Cultural evolution can be a controversial topic. When one thinks about evolution it is natural to think about variation and change in the rather straightforward anatomical traits that one can visually assess or the more complex and discrete traits found at the level of the genome. But behaviors, beliefs, attitudes, and the like are no less phenotypes than one's hair or eye color, and they are, for the most part, heritable (there are some curious exceptions, such as celibacy). For some reason the academic interest in the evolution of behaviors, beliefs, attitudes, sometimes classified under the rubric of "cultural evolution", has tended to center in the field of philosophy of biology: one finds few working biologists who specialize in it, and only a handful of sociologists and anthropologists, historians, and economists. This is unfortunate, because it is an empirical discipline in the end, and it needs some folks besides philosophers doing some work if it is to really take off.
The field took a hit in the early days that has not helped it much since. When Edward Osborne Wilson published his Sociobiology: A New Synthesis in 1975 it caused something of a stir among both philosophers, biologists, and sociologists, some of whom saw his interpretation of the interaction between biological traits and human behavior as a thinly-veiled neo-fascism on the rise. That was, of course, a silly idea, but the damage was done, and sociobiology was often viewed with some suspicion during the late 1970s and the 1980s.
Now Gregory Clark, an economic historian at the University of California, Davis, has a new book forthcoming from Princeton University Press (A Farewell to Alms, due out next month) that seems situated to cause a similar stir, though thankfully without the charges of neo-fascism. According to Clark, the growth in affluence that was witnessed by countries where the Industrial Revolution had its greatest impact was a consequence of cultural evolution. That is, whereas historians and economists ordinarily trace the effects of such things as the Industrial Revolution to the institutions and practices that underlie them, Clark wants to trace the whole kit and caboodle to fundamental changes in human behavior that he thinks were consequences of cultural evolution.
In particular, he notes that technological change often increases the capacity of humans to feed and take care of themselves, but often the technological advantage is soon swamped by a "Malthusian trap" in which the population expands in such a way that the overall affluence of the people is not increased in any tangible way. What happened on the eve of the Industrial Revolution was quite interesting. From 1200 to 1800 in England the population went through several evolutionary bottlenecks, such as the Black Death, where the population was suddenly and severely reduced. Casualties were mostly in the cities, and so immigration from the countryside was required to replenish the inhabitants of the large, industrial centers. These people, in turn, came to be better off than they had been when living in the country, and as they grew richer and better able to care for themselves and their children, it was their offspring that mostly survived the various bottlenecks. By the late 1700s the population of England was largely derived from the economic upper classes of the Medieval period. By studying documents from the period from 1200-1800, Clark shows how work hours steadily increased, literacy and numeracy levels rose, and the rate of interpersonal violence dropped. More importantly came a concomitant preference for saving over consumption. These behavioral traits slowly became embedded in the English population, and they stoked the furnace of the Industrial Revolution.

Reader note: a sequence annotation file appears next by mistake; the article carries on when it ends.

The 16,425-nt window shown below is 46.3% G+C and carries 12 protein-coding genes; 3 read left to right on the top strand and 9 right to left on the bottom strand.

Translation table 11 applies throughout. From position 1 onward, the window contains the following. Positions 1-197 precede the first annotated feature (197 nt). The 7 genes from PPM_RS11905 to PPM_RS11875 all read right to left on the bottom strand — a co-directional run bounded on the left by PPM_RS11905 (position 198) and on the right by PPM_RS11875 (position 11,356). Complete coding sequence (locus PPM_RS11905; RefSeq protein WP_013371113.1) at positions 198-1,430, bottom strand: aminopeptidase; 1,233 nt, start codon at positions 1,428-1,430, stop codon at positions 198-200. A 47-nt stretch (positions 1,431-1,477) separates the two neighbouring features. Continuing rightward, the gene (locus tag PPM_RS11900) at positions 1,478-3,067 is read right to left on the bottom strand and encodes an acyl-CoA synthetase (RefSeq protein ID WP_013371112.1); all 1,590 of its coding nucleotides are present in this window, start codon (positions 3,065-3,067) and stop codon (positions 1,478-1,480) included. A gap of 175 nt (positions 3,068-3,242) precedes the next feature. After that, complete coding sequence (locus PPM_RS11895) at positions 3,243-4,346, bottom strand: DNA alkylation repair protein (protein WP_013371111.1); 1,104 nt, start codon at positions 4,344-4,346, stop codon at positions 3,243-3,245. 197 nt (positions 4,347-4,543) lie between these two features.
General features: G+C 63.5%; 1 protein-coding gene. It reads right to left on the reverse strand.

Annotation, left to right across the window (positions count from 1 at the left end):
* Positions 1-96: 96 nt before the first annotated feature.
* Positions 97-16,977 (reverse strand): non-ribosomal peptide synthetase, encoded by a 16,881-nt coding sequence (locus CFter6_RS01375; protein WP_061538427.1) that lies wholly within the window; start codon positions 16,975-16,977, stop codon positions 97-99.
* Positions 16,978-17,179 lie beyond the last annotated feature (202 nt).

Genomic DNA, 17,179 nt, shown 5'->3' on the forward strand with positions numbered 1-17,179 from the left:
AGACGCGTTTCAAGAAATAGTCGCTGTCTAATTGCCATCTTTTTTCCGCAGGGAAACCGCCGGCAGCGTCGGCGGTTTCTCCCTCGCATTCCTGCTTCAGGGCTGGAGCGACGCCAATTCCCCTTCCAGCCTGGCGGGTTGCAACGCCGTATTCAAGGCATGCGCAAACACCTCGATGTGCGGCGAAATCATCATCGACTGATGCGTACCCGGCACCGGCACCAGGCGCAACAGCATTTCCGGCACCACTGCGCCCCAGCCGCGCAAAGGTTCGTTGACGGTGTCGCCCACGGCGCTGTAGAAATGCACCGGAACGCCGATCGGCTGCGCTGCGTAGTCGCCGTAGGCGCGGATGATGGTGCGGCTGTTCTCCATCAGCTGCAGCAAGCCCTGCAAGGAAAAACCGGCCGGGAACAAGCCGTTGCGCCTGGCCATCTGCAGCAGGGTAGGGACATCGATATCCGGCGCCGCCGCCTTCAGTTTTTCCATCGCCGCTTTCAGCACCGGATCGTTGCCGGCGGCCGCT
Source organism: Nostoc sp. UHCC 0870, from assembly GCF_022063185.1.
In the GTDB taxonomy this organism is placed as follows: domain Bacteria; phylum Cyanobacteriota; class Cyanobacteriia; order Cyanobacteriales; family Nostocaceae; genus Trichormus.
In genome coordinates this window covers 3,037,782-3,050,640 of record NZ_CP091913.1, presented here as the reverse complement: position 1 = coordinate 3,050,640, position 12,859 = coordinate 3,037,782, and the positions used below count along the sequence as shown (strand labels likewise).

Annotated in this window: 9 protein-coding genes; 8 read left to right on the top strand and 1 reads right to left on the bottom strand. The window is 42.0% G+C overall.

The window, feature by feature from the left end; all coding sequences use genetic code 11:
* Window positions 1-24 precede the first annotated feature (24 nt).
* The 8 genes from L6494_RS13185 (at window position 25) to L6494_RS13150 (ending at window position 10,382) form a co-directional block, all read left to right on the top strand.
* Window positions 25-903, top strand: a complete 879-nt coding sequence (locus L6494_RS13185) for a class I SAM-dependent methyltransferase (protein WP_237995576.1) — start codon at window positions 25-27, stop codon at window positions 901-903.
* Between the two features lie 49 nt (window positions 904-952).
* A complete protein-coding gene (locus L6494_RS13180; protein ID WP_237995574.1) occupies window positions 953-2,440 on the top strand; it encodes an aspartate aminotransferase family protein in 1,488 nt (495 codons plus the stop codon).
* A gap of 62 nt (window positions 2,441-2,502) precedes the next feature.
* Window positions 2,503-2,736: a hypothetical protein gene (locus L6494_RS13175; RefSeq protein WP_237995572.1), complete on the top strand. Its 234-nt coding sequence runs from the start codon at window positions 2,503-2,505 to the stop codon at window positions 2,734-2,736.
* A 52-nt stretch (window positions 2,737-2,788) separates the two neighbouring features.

According to Clark, the peoples of industrialized nations such as England are substantially different from the peoples of hunter-gatherer societies as a consequence of this behavioral evolution in which the more affluent out reproduce their poorer neighbors, thus insuring the survival of the behavioral traits that gave rise to their affluence in the first place and, as a result, helping future generations to survive population bottlenecks. It is a fascinating hypothesis, and I am eagerly awaiting the publication of the book. Those who would like to learn more should check out this story at the New York Times.